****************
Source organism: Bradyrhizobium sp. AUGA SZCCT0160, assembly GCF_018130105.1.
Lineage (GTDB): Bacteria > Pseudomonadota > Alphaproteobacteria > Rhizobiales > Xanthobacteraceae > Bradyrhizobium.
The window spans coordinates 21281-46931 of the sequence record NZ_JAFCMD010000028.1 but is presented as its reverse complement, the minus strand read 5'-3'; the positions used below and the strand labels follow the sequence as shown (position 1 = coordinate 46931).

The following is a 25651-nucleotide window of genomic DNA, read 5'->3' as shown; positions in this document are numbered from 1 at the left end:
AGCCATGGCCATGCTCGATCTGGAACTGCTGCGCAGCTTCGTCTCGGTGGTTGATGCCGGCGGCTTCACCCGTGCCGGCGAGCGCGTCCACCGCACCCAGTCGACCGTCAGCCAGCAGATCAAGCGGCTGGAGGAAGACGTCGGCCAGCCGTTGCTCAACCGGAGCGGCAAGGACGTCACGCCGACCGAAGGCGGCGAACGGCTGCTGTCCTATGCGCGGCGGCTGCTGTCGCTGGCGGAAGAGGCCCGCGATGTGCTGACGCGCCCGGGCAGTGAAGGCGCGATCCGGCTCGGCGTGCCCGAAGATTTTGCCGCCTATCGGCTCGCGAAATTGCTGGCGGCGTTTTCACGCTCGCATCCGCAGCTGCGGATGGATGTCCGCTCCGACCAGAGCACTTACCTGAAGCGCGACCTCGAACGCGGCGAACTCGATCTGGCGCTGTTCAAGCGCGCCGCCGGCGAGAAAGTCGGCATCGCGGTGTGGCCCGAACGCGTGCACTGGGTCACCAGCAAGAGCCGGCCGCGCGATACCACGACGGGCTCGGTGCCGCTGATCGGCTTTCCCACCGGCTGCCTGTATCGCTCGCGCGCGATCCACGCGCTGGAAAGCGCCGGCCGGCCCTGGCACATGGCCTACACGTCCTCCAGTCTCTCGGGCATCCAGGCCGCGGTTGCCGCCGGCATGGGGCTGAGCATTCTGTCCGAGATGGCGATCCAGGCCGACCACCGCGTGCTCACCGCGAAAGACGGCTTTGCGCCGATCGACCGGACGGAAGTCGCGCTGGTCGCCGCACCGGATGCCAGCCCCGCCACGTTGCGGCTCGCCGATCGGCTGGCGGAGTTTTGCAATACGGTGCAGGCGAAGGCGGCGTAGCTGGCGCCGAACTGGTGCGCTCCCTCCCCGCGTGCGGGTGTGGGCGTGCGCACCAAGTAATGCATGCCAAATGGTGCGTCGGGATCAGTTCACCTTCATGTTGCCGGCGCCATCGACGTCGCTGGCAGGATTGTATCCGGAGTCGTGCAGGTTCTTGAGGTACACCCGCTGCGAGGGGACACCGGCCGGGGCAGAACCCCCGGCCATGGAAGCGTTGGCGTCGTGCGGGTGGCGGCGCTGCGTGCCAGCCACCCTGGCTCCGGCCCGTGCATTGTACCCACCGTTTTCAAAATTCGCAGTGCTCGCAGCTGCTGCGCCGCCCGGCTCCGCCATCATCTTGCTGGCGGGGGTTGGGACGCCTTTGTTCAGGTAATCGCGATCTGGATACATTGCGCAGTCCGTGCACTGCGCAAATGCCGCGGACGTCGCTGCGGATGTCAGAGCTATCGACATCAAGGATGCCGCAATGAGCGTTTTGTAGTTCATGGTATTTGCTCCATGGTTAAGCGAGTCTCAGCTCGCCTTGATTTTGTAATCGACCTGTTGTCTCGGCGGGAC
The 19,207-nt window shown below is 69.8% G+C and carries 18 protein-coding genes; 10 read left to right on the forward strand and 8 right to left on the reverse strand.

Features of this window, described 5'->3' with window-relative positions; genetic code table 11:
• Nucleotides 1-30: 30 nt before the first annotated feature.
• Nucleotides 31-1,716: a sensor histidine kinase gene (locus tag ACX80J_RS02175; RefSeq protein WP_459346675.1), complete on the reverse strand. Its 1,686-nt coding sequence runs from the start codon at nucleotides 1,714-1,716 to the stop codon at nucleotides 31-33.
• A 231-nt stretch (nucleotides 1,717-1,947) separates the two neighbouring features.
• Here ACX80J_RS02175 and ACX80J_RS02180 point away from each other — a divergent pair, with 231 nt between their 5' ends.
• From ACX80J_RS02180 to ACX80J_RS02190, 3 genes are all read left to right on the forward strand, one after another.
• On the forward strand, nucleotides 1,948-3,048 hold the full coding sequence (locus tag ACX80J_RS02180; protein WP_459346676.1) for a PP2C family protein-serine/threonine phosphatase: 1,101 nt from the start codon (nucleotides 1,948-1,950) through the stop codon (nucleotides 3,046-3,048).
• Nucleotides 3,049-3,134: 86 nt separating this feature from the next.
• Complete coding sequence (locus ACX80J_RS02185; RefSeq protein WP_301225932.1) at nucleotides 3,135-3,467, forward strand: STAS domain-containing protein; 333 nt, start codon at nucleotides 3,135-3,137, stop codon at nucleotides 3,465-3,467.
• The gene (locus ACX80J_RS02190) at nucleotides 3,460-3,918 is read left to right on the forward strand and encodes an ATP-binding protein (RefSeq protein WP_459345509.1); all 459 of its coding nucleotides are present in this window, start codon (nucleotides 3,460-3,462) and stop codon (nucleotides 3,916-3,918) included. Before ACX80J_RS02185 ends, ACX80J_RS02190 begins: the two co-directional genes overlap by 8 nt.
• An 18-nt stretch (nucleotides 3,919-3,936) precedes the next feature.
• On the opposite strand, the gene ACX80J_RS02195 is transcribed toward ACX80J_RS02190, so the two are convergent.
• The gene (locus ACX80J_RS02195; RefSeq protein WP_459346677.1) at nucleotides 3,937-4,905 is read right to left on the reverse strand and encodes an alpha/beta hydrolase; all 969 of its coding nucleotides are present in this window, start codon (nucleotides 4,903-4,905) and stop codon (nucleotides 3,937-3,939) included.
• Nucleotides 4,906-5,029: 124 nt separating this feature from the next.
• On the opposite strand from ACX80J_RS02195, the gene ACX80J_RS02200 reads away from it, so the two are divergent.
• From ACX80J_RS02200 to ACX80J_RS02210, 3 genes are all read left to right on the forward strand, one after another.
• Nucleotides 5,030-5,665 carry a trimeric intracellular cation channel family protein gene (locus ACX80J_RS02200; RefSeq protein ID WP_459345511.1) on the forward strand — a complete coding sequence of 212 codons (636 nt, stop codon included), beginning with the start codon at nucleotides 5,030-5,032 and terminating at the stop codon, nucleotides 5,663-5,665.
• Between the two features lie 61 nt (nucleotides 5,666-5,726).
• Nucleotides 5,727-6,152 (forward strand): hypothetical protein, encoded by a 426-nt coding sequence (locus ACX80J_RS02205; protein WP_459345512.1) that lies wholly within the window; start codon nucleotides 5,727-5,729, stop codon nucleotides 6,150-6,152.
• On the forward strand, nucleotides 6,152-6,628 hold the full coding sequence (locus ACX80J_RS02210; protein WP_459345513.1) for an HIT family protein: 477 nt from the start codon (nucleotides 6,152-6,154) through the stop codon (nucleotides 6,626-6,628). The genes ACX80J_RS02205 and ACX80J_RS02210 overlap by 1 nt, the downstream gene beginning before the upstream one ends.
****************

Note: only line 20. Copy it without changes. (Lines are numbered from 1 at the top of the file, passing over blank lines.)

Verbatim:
• Nucleotides 4,906-5,029: 124 nt separating this feature from the next.